Without weekend mass, the collection plate does not go around. CP photo

COVID-19 shutdown an added burden for Quebec’s struggling Catholic churches

Many churches operate on shoestring budgets and rely on aging volunteers to keep running

MONTREAL — Rev. Jean-Luc Laflamme knows that Thetford Mines has seen better days. The “golden age” in the working-class community in southcentral Quebec, best known for its now-closed asbestos mines, was in the 1950s and 1960s, he said.

But life has changed in the town of over 16,000 residents, and many of the area’s Roman Catholic churches, which Laflamme said once numbered five in Thetford Mines alone, have gradually been forced to shut their doors.

Today, just one remains open: Saint-Alphonse, a towering, grey granite building with a white steeple that was built in the early 1900s.

Normally, the church would host three weekend masses, said Laflamme, the head priest in the Thetford Mines area: one on Saturday and two on Sunday.

But services have not been held at Saint-Alphonse in weeks, as the church is among thousands across Canada that have suspended all in-person services to stem the potential spread of the deadly novel coronavirus.

In Quebec, where the Catholic Church historically played a central role in society but has in recent years struggled with low attendance and a lack of revenue, the closures have made an already difficult situation worse.

“We’re not in peril,” said Laflamme, but the economic impact of COVID-19 is already clear.

Without weekend mass, the collection plate does not go around, and that typically brought in between $5,000 and $6,000 every month, he said. Funerals were also a place where donations could be collected, but they too have been cancelled.

Meanwhile, it costs approximately $25,000 per year to heat Saint-Alphonse, Laflamme said, and the church has other expenses, such as insurance and building maintenance costs.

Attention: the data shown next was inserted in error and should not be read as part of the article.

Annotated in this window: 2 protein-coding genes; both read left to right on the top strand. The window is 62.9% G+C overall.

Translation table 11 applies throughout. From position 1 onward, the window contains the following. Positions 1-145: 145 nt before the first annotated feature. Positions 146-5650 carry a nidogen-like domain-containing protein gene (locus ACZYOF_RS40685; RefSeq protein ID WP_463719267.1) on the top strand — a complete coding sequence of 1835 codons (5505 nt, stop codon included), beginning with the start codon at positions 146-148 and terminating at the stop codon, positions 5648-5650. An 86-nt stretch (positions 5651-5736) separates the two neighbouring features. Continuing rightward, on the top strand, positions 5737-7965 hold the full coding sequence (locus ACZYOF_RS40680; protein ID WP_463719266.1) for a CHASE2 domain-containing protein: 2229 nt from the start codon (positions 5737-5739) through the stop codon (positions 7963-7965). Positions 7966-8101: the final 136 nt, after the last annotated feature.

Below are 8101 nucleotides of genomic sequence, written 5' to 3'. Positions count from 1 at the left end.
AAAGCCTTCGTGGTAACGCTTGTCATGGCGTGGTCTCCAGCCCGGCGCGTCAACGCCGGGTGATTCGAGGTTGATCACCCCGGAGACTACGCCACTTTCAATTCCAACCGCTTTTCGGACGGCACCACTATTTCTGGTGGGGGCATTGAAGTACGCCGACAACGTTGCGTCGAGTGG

He said some part-time, parish support staff have been temporarily let go until in-person services can resume.

Some of those employees applied for the Canada Emergency Response Benefit, which provides $500 per week for up to 16 weeks during the crisis, Laflamme said. The diocese also intends to apply for the Canada Emergency Wage Subsidy, which covers up to 75 per cent of employee salaries.

Andreanne Jalbert-Laramee is a cultural heritage adviser at Quebec’s Religious Heritage Council, a non-profit organization that supports the conservation of historic buildings. In 2003, the group carried out an inventory of 2,751 historic churches built before 1975 that were still in use across the province.

She said while the exact impact of COVID-19 of Quebec’s churches remains to be seen, it will likely be considerable because several were already struggling before the pandemic

Many churches operate on shoestring budgets and rely on aging volunteers to keep running. “They were able to survive on limited means — but we have to say, it was a miracle,” Jalbert-Laramee said.

COVID-19 poses a challenge for houses of worship across Canada, but Jalbert-Laramee said churches in Quebec hold a special importance, both as landmarks in rural communities and for the role they played in health care and education over the decades.